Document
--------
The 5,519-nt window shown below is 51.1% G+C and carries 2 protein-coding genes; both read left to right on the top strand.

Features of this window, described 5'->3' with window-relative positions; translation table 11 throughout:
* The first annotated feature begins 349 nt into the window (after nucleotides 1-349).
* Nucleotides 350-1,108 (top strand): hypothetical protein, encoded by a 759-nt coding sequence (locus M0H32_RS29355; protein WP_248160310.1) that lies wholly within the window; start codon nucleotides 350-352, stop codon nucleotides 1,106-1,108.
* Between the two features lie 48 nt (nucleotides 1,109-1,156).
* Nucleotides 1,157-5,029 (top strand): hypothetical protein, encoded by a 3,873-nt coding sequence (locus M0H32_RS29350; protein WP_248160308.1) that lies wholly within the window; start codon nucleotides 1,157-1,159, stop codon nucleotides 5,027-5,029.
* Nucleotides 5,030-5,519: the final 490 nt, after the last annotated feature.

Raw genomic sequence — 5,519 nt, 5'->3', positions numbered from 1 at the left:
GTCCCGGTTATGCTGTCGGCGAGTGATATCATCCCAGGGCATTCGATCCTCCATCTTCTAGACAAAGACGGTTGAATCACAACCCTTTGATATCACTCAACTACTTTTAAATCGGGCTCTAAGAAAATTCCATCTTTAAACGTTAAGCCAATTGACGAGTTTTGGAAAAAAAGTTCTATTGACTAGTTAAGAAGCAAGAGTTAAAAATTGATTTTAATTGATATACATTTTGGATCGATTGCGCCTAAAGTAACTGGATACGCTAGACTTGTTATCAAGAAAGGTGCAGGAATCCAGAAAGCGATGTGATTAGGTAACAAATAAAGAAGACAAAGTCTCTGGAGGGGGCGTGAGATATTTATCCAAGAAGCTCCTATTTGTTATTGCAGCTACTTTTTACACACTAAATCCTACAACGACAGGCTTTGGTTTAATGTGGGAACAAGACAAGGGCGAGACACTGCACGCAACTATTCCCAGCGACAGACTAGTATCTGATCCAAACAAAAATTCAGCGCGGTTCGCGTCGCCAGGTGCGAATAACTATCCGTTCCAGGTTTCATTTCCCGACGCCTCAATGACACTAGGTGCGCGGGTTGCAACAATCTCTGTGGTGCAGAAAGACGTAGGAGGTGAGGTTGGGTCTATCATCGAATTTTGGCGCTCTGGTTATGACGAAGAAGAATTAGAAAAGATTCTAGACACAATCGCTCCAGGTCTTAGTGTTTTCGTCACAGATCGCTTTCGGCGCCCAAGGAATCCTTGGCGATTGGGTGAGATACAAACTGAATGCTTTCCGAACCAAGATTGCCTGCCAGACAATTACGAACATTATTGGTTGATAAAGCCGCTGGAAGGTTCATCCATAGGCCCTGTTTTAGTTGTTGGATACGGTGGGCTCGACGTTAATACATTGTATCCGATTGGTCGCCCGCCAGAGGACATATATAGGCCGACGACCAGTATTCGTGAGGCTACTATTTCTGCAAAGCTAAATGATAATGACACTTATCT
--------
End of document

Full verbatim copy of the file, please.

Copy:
The 5,519-nt window shown below is 51.1% G+C and carries 2 protein-coding genes; both read left to right on the top strand.

Features of this window, described 5'->3' with window-relative positions; translation table 11 throughout:
* The first annotated feature begins 349 nt into the window (after nucleotides 1-349).
* Nucleotides 350-1,108 (top strand): hypothetical protein, encoded by a 759-nt coding sequence (locus M0H32_RS29355; protein WP_248160310.1) that lies wholly within the window; start codon nucleotides 350-352, stop codon nucleotides 1,106-1,108.
* Between the two features lie 48 nt (nucleotides 1,109-1,156).
* Nucleotides 1,157-5,029 (top strand): hypothetical protein, encoded by a 3,873-nt coding sequence (locus M0H32_RS29350; protein WP_248160308.1) that lies wholly within the window; start codon nucleotides 1,157-1,159, stop codon nucleotides 5,027-5,029.
* Nucleotides 5,030-5,519: the final 490 nt, after the last annotated feature.

Raw genomic sequence — 5,519 nt, 5'->3', positions numbered from 1 at the left:
GTCCCGGTTATGCTGTCGGCGAGTGATATCATCCCAGGGCATTCGATCCTCCATCTTCTAGACAAAGACGGTTGAATCACAACCCTTTGATATCACTCAACTACTTTTAAATCGGGCTCTAAGAAAATTCCATCTTTAAACGTTAAGCCAATTGACGAGTTTTGGAAAAAAAGTTCTATTGACTAGTTAAGAAGCAAGAGTTAAAAATTGATTTTAATTGATATACATTTTGGATCGATTGCGCCTAAAGTAACTGGATACGCTAGACTTGTTATCAAGAAAGGTGCAGGAATCCAGAAAGCGATGTGATTAGGTAACAAATAAAGAAGACAAAGTCTCTGGAGGGGGCGTGAGATATTTATCCAAGAAGCTCCTATTTGTTATTGCAGCTACTTTTTACACACTAAATCCTACAACGACAGGCTTTGGTTTAATGTGGGAACAAGACAAGGGCGAGACACTGCACGCAACTATTCCCAGCGACAGACTAGTATCTGATCCAAACAAAAATTCAGCGCGGTTCGCGTCGCCAGGTGCGAATAACTATCCGTTCCAGGTTTCATTTCCCGACGCCTCAATGACACTAGGTGCGCGGGTTGCAACAATCTCTGTGGTGCAGAAAGACGTAGGAGGTGAGGTTGGGTCTATCATCGAATTTTGGCGCTCTGGTTATGACGAAGAAGAATTAGAAAAGATTCTAGACACAATCGCTCCAGGTCTTAGTGTTTTCGTCACAGATCGCTTTCGGCGCCCAAGGAATCCTTGGCGATTGGGTGAGATACAAACTGAATGCTTTCCGAACCAAGATTGCCTGCCAGACAATTACGAACATTATTGGTTGATAAAGCCGCTGGAAGGTTCATCCATAGGCCCTGTTTTAGTTGTTGGATACGGTGGGCTCGACGTTAATACATTGTATCCGATTGGTCGCCCGCCAGAGGACATATATAGGCCGACGACCAGTATTCGTGAGGCTACTATTTCTGCAAAGCTAAATGATAATGACACTTATCT